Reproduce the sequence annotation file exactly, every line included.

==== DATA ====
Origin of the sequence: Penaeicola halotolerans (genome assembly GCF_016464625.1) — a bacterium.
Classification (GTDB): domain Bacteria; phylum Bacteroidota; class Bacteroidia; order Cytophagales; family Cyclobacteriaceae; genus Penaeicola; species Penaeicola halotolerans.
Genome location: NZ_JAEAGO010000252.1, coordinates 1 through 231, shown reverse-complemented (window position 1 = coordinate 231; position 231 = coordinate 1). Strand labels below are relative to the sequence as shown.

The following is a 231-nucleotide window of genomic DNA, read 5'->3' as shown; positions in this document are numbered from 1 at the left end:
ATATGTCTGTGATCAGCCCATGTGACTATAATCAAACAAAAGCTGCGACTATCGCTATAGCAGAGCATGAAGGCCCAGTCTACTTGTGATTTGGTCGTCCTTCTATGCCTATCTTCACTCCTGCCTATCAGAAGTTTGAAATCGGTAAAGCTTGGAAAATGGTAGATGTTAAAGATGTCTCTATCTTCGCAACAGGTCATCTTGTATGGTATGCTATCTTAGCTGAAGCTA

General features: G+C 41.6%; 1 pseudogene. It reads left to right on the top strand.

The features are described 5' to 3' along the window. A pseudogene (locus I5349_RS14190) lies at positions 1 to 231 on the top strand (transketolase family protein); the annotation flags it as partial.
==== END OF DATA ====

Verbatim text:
Origin of the sequence: Penaeicola halotolerans (genome assembly GCF_016464625.1) — a bacterium.
Classification (GTDB): domain Bacteria; phylum Bacteroidota; class Bacteroidia; order Cytophagales; family Cyclobacteriaceae; genus Penaeicola; species Penaeicola halotolerans.
Genome location: NZ_JAEAGO010000252.1, coordinates 1 through 231, shown reverse-complemented (window position 1 = coordinate 231; position 231 = coordinate 1). Strand labels below are relative to the sequence as shown.

The following is a 231-nucleotide window of genomic DNA, read 5'->3' as shown; positions in this document are numbered from 1 at the left end:
ATATGTCTGTGATCAGCCCATGTGACTATAATCAAACAAAAGCTGCGACTATCGCTATAGCAGAGCATGAAGGCCCAGTCTACTTGTGATTTGGTCGTCCTTCTATGCCTATCTTCACTCCTGCCTATCAGAAGTTTGAAATCGGTAAAGCTTGGAAAATGGTAGATGTTAAAGATGTCTCTATCTTCGCAACAGGTCATCTTGTATGGTATGCTATCTTAGCTGAAGCTA

General features: G+C 41.6%; 1 pseudogene. It reads left to right on the top strand.

The features are described 5' to 3' along the window. A pseudogene (locus I5349_RS14190) lies at positions 1 to 231 on the top strand (transketolase family protein); the annotation flags it as partial.